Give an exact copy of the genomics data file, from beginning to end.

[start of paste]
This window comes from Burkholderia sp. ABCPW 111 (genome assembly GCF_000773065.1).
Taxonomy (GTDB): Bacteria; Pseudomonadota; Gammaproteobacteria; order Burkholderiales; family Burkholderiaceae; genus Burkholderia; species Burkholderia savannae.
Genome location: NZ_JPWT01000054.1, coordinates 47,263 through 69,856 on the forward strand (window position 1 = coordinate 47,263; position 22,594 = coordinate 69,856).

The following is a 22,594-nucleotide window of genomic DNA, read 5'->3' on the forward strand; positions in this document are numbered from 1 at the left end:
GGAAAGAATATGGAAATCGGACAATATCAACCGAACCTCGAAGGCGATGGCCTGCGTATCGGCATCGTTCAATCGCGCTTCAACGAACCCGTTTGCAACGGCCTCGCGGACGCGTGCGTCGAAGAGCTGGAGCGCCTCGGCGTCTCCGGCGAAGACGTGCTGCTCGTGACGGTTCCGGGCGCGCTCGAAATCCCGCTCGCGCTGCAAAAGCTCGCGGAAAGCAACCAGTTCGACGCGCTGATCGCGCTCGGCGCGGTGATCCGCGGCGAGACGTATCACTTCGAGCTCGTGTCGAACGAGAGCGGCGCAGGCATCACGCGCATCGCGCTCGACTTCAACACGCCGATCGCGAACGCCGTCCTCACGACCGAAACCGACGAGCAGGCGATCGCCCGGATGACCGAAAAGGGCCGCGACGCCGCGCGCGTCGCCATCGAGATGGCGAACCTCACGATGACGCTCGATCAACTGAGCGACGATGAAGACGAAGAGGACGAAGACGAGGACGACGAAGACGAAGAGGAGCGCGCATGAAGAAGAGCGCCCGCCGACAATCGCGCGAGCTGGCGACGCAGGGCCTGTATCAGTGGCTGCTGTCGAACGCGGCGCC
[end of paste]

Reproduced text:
This window comes from Burkholderia sp. ABCPW 111 (genome assembly GCF_000773065.1).
Taxonomy (GTDB): Bacteria; Pseudomonadota; Gammaproteobacteria; order Burkholderiales; family Burkholderiaceae; genus Burkholderia; species Burkholderia savannae.
Genome location: NZ_JPWT01000054.1, coordinates 47,263 through 69,856 on the forward strand (window position 1 = coordinate 47,263; position 22,594 = coordinate 69,856).

The following is a 22,594-nucleotide window of genomic DNA, read 5'->3' on the forward strand; positions in this document are numbered from 1 at the left end:
GGAAAGAATATGGAAATCGGACAATATCAACCGAACCTCGAAGGCGATGGCCTGCGTATCGGCATCGTTCAATCGCGCTTCAACGAACCCGTTTGCAACGGCCTCGCGGACGCGTGCGTCGAAGAGCTGGAGCGCCTCGGCGTCTCCGGCGAAGACGTGCTGCTCGTGACGGTTCCGGGCGCGCTCGAAATCCCGCTCGCGCTGCAAAAGCTCGCGGAAAGCAACCAGTTCGACGCGCTGATCGCGCTCGGCGCGGTGATCCGCGGCGAGACGTATCACTTCGAGCTCGTGTCGAACGAGAGCGGCGCAGGCATCACGCGCATCGCGCTCGACTTCAACACGCCGATCGCGAACGCCGTCCTCACGACCGAAACCGACGAGCAGGCGATCGCCCGGATGACCGAAAAGGGCCGCGACGCCGCGCGCGTCGCCATCGAGATGGCGAACCTCACGATGACGCTCGATCAACTGAGCGACGATGAAGACGAAGAGGACGAAGACGAGGACGACGAAGACGAAGAGGAGCGCGCATGAAGAAGAGCGCCCGCCGACAATCGCGCGAGCTGGCGACGCAGGGCCTGTATCAGTGGCTGCTGTCGAACGCGGCGCC